At the top of President Bush’s legislative agenda for next year is an overhaul of Social Security. He wants to let younger workers divert some of their Social Security payroll taxes into personal investment accounts similar to a 401(k).
It would be a voluntary system, which Bush says would help shore up the program’s finances. The president has not provided details about how private accounts would be structured or financed, although he made the overhaul a campaign promise in 2000.
Here, in question and answer form, is a look at the issue:
Q: Why are changes needed to Social Security?
A: Social Security is a pay-as-you-go system, with current benefits funded by the 12.4 percent in payroll taxes paid by workers and employers. The large baby boom generation will strain the system, which will start paying out more in benefits than it collects in taxes in 2018, according to the Social Security Board of Trustees. Without any changes, Social Security in 2042 will be able to cover only about 73 percent of benefits owed.
Q: Will creating personal investment accounts fix the funding problem?
A: No. Other changes will be needed, such as raising taxes, raising the retirement age, cutting benefits or a combination. The retirement age now is 65 and four months, and is rising two months each year until it reaches 67.
For example, many proposals to add private accounts reduce promised benefits by changing the way base retirement benefits are calculated. Investments are supposed to make up the difference.
To help finance the change, some lawmakers say they will consider raising or removing the limit on income subject to the payroll tax. The maximum level of earnings taxed is $87,900 now; it will rise to $90,000 next year.
Q: Will raising taxes, raising the retirement age or cutting benefits shore up funding without adding investment accounts?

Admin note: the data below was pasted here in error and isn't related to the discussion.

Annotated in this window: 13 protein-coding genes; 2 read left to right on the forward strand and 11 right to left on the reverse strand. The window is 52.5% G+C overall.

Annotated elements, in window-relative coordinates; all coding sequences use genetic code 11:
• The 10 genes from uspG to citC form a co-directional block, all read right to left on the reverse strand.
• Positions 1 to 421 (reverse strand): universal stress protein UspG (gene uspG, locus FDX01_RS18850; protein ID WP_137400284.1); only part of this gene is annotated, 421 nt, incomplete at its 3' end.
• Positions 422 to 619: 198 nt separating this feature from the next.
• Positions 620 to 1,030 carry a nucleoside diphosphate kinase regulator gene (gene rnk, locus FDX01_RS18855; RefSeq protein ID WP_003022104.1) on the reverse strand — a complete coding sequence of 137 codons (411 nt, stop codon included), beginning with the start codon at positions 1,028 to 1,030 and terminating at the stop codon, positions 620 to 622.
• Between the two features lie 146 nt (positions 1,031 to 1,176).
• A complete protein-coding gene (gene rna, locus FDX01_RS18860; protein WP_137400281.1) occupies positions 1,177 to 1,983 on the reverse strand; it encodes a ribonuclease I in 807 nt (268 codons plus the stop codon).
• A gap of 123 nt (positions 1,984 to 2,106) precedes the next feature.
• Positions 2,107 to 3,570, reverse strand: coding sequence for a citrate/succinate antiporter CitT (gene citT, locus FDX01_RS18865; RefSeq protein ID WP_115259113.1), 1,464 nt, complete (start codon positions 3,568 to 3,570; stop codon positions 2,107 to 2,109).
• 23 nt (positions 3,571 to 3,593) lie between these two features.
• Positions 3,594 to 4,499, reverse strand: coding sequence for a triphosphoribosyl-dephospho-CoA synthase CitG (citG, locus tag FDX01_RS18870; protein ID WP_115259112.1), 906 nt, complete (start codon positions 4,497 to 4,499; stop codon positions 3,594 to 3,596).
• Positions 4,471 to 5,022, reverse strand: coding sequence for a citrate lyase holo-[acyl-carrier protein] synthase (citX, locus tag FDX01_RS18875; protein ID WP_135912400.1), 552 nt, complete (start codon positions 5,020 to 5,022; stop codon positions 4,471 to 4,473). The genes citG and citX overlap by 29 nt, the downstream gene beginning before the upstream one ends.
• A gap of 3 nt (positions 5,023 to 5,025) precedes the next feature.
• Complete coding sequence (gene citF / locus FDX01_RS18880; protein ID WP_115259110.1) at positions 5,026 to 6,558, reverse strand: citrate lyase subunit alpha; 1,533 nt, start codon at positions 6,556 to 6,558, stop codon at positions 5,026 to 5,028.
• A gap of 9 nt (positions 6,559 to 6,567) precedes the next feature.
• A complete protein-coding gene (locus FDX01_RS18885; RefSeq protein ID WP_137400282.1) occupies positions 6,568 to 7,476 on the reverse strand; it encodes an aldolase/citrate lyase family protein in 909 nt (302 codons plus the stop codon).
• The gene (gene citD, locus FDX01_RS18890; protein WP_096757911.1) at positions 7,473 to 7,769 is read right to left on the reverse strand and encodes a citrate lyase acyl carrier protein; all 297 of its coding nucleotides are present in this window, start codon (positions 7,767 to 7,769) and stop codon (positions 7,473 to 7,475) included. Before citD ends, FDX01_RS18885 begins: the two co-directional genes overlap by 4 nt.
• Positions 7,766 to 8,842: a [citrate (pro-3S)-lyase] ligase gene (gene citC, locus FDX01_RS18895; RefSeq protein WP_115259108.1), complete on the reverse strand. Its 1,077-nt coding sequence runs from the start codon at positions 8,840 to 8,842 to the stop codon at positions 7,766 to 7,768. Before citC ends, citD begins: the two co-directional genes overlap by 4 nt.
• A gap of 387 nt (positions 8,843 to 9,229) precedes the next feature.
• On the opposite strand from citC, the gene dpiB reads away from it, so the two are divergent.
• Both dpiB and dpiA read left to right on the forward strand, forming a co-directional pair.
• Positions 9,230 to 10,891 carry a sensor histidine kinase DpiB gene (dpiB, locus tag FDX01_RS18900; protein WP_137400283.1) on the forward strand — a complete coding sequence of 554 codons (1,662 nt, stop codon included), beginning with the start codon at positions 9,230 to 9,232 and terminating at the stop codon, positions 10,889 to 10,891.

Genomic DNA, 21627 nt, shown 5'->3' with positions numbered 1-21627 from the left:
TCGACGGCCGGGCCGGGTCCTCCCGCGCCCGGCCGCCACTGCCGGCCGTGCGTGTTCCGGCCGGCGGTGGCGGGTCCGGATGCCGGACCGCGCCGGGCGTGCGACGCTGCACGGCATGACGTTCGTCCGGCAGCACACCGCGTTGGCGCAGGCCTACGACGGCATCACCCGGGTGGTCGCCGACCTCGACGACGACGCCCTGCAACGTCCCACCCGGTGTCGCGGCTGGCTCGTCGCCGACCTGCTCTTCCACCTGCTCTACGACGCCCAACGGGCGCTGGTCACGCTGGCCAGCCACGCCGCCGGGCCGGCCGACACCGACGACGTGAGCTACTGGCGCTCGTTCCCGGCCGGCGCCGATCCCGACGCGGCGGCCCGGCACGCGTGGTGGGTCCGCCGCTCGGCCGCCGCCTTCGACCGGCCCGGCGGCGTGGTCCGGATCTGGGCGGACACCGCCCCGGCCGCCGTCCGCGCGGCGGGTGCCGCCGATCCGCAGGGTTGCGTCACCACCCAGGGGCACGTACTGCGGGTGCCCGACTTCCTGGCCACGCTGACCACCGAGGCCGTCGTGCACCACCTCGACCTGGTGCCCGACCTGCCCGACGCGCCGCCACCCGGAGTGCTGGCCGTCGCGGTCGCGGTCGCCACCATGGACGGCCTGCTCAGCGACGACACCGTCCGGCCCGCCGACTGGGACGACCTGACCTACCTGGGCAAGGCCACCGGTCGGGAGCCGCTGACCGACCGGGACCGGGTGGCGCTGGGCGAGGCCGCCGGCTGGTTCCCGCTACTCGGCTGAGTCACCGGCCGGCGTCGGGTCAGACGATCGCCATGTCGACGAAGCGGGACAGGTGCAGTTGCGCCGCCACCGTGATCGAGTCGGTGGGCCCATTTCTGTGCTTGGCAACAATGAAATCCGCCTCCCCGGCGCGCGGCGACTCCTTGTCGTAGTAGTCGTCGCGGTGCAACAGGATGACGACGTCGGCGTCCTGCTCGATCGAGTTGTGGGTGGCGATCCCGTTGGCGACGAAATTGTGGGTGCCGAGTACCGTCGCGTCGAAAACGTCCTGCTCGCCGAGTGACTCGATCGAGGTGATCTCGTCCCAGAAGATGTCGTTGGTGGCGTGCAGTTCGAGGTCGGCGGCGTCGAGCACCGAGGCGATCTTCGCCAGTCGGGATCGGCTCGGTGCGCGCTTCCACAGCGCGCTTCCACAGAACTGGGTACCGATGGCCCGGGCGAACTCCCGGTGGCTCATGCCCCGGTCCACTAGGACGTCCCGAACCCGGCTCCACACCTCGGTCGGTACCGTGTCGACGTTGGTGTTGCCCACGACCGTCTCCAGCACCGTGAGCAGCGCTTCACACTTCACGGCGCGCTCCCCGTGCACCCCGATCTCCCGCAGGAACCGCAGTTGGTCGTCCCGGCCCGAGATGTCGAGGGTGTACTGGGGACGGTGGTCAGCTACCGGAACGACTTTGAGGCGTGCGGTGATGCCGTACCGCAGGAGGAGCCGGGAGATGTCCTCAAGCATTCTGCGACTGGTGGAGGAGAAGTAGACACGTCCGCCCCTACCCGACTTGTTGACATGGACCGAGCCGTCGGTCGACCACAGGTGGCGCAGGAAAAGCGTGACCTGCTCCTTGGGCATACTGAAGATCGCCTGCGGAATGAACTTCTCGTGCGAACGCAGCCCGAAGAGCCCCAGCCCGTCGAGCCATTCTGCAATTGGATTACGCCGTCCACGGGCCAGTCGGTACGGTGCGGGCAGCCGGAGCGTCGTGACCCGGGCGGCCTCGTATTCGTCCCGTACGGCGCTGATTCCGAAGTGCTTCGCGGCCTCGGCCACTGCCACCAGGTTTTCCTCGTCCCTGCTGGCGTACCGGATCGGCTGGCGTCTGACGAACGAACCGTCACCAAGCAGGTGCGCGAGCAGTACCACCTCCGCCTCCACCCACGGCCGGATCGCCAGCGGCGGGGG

Q: Then why create investment accounts?
A: It’s a philosophical debate. Supporters, generally Republicans, see an opportunity to create what they view as a better system that does not rely on demographics. They say that payroll taxes are people’s money and that Social Security does not provide people with much of an investment return. Supporters think workers should be able to pass on some of their retirement account to survivors. Younger people tend to be more supportive of this idea.
Q: How do opponents of the accounts idea view Social Security?
A: Opponents, who tend to be Democrats, say Social Security is an insurance program, not a wealth-generating program, that provides a guaranteed, risk-free benefit. It was created during the Great Depression to help keep elderly people out of poverty, with a generation of workers paying for retirees’ benefits. Opponents also say the investment accounts can be risky.
AARP, a powerful lobbying group representing older people, opposes the investment accounts if payroll taxes are diverted into them.
Q: What about money in the Social Security trust fund?
A: The trust fund does not really contain money. Social Security today collects more in taxes than it pays out in benefits. The extra money is used to buy Treasury bonds from the government. The government then spends the money as part of its general revenue.
Starting in 2018, when payroll taxes will not completely cover promised benefits, the bonds will be cashed in, with the government essentially repaying the money it already had spent. That will provide revenue to pay benefits to 2042.
Q: How would the investment accounts generally work?
A: Younger workers could put a portion of their payroll taxes in a special account. Like they able to do under a 401(k) plan, workers could choose from several investment options, such as a mix of stocks and bonds. Retirees and those nearing retirement would not participate.
Q: Then how would their benefits be funded if payroll taxes are getting diverted into accounts?
A: That is a problem. Such transition costs are expected to be around $2 trillion, depending on the size of the accounts. Supporters say money could be borrowed. Some are open to raising or removing the limit on income subject to the payroll tax. Opponents point to record budget deficits — $413 billion in 2004 — and are against borrowing. Some opponents think Bush should be willing to roll back some of his recent tax cuts to provide funds.
Q: Stock market investments are risky. How will risk be limited for people who will rely on the accounts for retirement?
A: Supporters say investment options will be conservative and limited. Some proposals require the government to guarantee a minimum level of benefits.
Q: Social Security is not only a retirement program. It also provides disability and survivors’ benefits. How will those programs be affected by an overhaul to investment accounts?
A: That is not clear. Some proposals keep those programs separate and unchanged. Others don’t address the issue.